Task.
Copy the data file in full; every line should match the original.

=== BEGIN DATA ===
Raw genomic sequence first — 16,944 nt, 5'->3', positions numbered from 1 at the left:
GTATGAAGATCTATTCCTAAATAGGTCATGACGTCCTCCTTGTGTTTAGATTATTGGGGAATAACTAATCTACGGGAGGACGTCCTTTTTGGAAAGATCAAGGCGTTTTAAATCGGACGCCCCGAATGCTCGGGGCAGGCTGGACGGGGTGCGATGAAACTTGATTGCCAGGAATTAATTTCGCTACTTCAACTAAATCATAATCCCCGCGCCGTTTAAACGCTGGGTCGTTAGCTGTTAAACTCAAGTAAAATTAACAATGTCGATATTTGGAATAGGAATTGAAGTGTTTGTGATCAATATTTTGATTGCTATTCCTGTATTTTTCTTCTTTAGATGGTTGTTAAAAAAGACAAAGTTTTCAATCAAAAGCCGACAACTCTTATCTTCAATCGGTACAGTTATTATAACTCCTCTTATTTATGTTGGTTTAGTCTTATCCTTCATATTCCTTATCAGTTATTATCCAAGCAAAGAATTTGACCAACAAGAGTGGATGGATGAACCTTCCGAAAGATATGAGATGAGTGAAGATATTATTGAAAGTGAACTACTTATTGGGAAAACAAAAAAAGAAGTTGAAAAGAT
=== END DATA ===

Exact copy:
Raw genomic sequence first — 16,944 nt, 5'->3', positions numbered from 1 at the left:
GTATGAAGATCTATTCCTAAATAGGTCATGACGTCCTCCTTGTGTTTAGATTATTGGGGAATAACTAATCTACGGGAGGACGTCCTTTTTGGAAAGATCAAGGCGTTTTAAATCGGACGCCCCGAATGCTCGGGGCAGGCTGGACGGGGTGCGATGAAACTTGATTGCCAGGAATTAATTTCGCTACTTCAACTAAATCATAATCCCCGCGCCGTTTAAACGCTGGGTCGTTAGCTGTTAAACTCAAGTAAAATTAACAATGTCGATATTTGGAATAGGAATTGAAGTGTTTGTGATCAATATTTTGATTGCTATTCCTGTATTTTTCTTCTTTAGATGGTTGTTAAAAAAGACAAAGTTTTCAATCAAAAGCCGACAACTCTTATCTTCAATCGGTACAGTTATTATAACTCCTCTTATTTATGTTGGTTTAGTCTTATCCTTCATATTCCTTATCAGTTATTATCCAAGCAAAGAATTTGACCAACAAGAGTGGATGGATGAACCTTCCGAAAGATATGAGATGAGTGAAGATATTATTGAAAGTGAACTACTTATTGGGAAAACAAAAAAAGAAGTTGAAAAGAT